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Heat Stroke and the Elderly

As we age, our bodies begin to become more susceptible to a number of things it wouldn’t have when we were younger. We should always be on the

lookout for any hazards if and when we spend ample amounts of time outdoors, especially in the case of warmer weather. There are a great many potentially hazardous things in the environment for an elderly person, but for the sake of time, we’ll focus on just one, as that’s easier than making a laundry list of things to lookout for. That said, one of the deadliest hazards of the outdoors to the elderly, or indeed anyone, is heat stroke.

Heat stroke is the most serious heat-related illness, and it happens when the body suddenly becomes unable to control its own temperature. As temperature increases, the body loses its ability to sweat, thus, it cannot cool down as it should. Body temperatures can raise to 106 degrees Fahrenheit in as little as 10 to 15 minutes, and either death or permanent disability can happen if proper emergency treatment isn’t carried out as soon as possible.

Some of the warning signs and symptoms of heat stroke include:

  • An extremely high temperature (above 103 degrees Fahrenheit)
  • Red, hot, and dry skin (no sweating)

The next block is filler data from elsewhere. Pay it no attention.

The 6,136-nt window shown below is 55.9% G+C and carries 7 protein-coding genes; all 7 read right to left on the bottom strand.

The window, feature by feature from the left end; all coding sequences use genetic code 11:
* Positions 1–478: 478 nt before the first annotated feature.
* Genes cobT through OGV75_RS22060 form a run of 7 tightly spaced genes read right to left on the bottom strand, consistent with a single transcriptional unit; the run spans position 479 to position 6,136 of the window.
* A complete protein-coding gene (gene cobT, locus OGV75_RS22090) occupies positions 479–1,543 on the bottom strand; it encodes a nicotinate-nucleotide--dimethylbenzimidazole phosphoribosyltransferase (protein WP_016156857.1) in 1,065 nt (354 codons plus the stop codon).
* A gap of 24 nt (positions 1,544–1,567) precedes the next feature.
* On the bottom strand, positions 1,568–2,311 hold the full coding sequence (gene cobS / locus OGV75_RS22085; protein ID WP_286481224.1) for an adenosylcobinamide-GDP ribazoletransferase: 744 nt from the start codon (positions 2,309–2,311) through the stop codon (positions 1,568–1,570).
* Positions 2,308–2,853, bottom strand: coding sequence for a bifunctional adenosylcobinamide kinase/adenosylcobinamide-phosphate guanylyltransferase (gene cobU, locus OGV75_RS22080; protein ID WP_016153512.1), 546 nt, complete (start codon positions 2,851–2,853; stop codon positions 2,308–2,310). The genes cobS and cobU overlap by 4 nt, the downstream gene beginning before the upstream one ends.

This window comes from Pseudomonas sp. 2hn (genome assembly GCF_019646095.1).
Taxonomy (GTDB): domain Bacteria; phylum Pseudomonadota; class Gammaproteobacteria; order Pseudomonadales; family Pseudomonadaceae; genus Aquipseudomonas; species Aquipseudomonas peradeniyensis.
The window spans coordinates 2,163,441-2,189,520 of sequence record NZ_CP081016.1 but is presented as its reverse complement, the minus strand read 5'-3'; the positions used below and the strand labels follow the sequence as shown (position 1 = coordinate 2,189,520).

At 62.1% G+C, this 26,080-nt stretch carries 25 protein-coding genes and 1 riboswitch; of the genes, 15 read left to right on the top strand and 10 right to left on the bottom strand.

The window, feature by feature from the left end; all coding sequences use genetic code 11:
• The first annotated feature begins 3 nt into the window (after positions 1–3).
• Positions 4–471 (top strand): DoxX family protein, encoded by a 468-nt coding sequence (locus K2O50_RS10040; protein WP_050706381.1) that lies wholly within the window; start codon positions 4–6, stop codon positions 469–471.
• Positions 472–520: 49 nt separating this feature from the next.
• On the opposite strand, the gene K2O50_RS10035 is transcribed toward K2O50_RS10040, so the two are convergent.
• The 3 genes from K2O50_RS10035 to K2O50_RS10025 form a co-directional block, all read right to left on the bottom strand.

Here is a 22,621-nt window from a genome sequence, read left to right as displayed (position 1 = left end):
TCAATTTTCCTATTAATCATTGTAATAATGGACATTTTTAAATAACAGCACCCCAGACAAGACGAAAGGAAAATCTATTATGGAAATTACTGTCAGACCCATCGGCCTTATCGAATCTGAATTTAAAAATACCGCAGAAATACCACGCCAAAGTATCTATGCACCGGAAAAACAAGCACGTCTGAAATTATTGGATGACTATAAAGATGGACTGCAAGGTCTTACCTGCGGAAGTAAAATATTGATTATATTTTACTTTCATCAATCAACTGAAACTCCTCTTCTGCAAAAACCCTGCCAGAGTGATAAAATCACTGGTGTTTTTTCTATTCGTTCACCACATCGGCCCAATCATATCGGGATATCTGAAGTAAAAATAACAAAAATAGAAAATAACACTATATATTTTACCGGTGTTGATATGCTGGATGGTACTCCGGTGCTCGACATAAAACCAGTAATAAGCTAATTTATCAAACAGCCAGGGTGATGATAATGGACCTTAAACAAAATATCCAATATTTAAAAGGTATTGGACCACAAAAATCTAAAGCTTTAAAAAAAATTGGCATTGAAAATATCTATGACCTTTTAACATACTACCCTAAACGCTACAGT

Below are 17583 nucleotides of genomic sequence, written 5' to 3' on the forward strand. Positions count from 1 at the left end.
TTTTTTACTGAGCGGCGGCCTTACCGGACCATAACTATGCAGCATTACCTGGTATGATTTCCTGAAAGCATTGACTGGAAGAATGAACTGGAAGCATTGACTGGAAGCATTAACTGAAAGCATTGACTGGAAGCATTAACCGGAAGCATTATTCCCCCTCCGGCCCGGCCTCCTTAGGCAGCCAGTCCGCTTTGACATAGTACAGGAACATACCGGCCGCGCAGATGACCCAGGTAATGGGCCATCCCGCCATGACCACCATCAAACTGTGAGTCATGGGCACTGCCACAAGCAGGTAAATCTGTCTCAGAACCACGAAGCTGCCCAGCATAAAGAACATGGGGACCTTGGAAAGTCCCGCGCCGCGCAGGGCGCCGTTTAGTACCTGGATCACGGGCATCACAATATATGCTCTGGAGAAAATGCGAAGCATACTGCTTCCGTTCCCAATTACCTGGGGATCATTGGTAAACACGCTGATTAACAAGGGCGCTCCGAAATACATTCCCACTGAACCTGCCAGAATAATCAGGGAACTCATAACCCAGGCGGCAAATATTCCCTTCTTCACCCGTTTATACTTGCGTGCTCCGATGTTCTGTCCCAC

• Rapid, strong pulse
  • Throbbing headache
  • Dizziness
  • Nausea

Heat Exhaustion

A milder form of heat-related illness that can be brought about from many days of exposure to high temperatures and inadequate or unbalanced replacement of fluids, heat exhaustion can be just as dangerous. The warning signs can include:

  • Heavy sweating
  • Paleness
  • Muscle cramps
  • Tiredness
  • Weakness
  • Dizziness
  • Headache
  • Nausea or vomiting
  • Fainting
  • Skin that’s cool and moist
  • A fast and weak pulse rate
  • Fast, shallow breathing

If you know of an older adult relative or neighbor, there are some things you can do to check on them and make sure that they are safe.

  • Visit older adults at risk at least twice during the day and look out for signs of heat exhaustion or heat stroke.
  • Encourage them to intake more fluids by drinking cool, non-alcoholic beverages, no matter the level of their activity. However, if the doctor normally limits the amount of fluid they drink or they are on water pills, they’ll need to ask their doctor how much they should drink in hot weather.
  • Take them to air-conditioned locations if they have issues with transportation.

If you witness any signs of severe heat stress, you could be dealing with a life-threatening emergency. Have someone call for medical help at once while you attend to the affected individual. Here are some things you should do:

  • Get the person to a shady area.
  • Cool the person quickly, by using whatever methods you can. For instance, immerse them in a tub of cool water; put them in a cool shower; spray them with cool water from a hose, or if humidity is low, wrap them in a cool, wet sheet and fan the person vigorously.
  • Monitor body temperature and continue cooling efforts until temperature drops to 101-102 degrees.
  • If EMS is delayed, call the hospital emergency room for more instructions
  • Do not give the person alcohol to drink.
  • Get medical help ASAP.

If you or someone you love needs assistance with Elder Care law issues, call 856-281-3131. Let us help ease your stress and give you a plan.

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